We think our economy can only grow at a new, lower speed limit of around one-and-a-half per cent a year. We also currently think actual demand is growing close to this speed limit. This means demand can’t grow faster than at its current pace without causing prices to start rising too quickly.

This is the MPC rationale for a Bank Rate rise and the problem is that they simply do not know that. They keep trying to build theoretical scaffolding around the reality of the UK economy but seem to learn little from the way the scaffolding regularly collapses.After all we grew much faster in 2014.

The banks

As ever the precious will be at the forefront of the Bank of England’s mind. I cannot help thinking that having noted the apparent improvement shown below maybe the real reason for a change is that the banks can now take it. First Lloyds Banking Group.

Since taking over the reins in 2011, Horta-Osório has presided over a bank which has swung from an annual loss of £260mln to a profit of £3.5bn.  ( Hargreaves Landsdown).

Then Barclays.

Barclays reported pretax profit of 1.9 billion pounds ($2.49 billion) for the three months from April-June, up from 659 million pounds a year ago and higher than the 1.46 billion average of analysts’ estimates compiled by the bank. ( Reuters)

Comment

A Martian observing monetary policy in the UK might reasonably be rather confused by the course of events. He or she might wonder why now rather than in 2014? Furthermore they might wonder why a mere 0.25% change is being treated as such a big deal? After all it is only a small change and the impact of such a move on those with mortgages will be both lower and slower than in the past.

Nationwide: The vast majority of new mortgages have been extended on fixed interest rates. The share of outstanding mortgages on variable interest rates has fallen to its lowest level on record, at c.35% from a peak of 70% in 2001. ( h/t @moved_average )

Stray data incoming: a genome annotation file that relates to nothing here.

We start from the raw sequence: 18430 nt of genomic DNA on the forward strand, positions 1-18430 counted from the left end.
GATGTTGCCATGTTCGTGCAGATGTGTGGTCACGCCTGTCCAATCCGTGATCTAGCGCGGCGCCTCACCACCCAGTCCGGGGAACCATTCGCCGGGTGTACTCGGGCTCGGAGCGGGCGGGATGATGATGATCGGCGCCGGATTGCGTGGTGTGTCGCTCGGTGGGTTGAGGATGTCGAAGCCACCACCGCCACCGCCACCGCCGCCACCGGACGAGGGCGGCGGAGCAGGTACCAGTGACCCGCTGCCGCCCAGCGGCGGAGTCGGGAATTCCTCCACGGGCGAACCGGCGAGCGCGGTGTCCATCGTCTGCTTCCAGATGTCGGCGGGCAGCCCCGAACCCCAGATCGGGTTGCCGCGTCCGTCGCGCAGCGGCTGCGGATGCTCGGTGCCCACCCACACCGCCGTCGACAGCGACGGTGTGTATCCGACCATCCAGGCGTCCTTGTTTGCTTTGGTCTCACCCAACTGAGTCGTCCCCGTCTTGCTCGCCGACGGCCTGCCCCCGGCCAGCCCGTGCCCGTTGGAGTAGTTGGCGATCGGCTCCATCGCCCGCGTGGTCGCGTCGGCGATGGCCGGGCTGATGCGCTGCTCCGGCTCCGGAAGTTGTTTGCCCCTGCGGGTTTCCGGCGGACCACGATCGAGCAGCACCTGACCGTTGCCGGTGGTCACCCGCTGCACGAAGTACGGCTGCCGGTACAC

So if they do move the impact will be lower than in the past which makes you wonder why they have vacillated so much and been so unreliable?

The MPC have got themselves on a road where all the indecision means that the timing is likely to be off. What I mean by that is that whilst I expect economic growth to pick-up from the first quarter this year will merely be an okay year and currently the threats seem to the downside in terms of trade for example. We do not yet know where the Trump trade tariffs will lead but we do know that the Euro area has seen economic growth fall such that the first half of 2018 was required to reach what so recently was the quarterly growth rate. Also the ongoing rhetoric of the Bank of England about Brexit prospects hardly makes a case for a Bank Rate rise now either as it would be impacting as we leave ( assuming we do leave next March).

The next issue is money supply growth which in 2018 so far has been weak and now (hopefully) has stabilised. That does not make much of a case for raising now and would lead to the MPC operating in the reverse way to monetary trends as it cut into strength in August 2016 and now would be raising into relative weakness.

So there you have it on what is an odd day all round. I think UK interest-rates should be higher but also think that timing matters and that a boat or two has sailed already without us on it. Accordingly my view would be to wait for the next one. For the reasons explained above whilst the MPC has managed to verbally box itself into a corner I still  think that there is a chance ( 1/3rd) of an unchanged vote today. It is always the same when logic points in a different direction to hints of direction.

There is also the issue of QE which rarely gets a mention. If we skip the embarrassment all round of the Corporate Bond purchases we could also have taken the chance to trim the QE package when money supply growth was strong. I remember making that case nearly five years ago in City-AM.

Me on Core Finance TV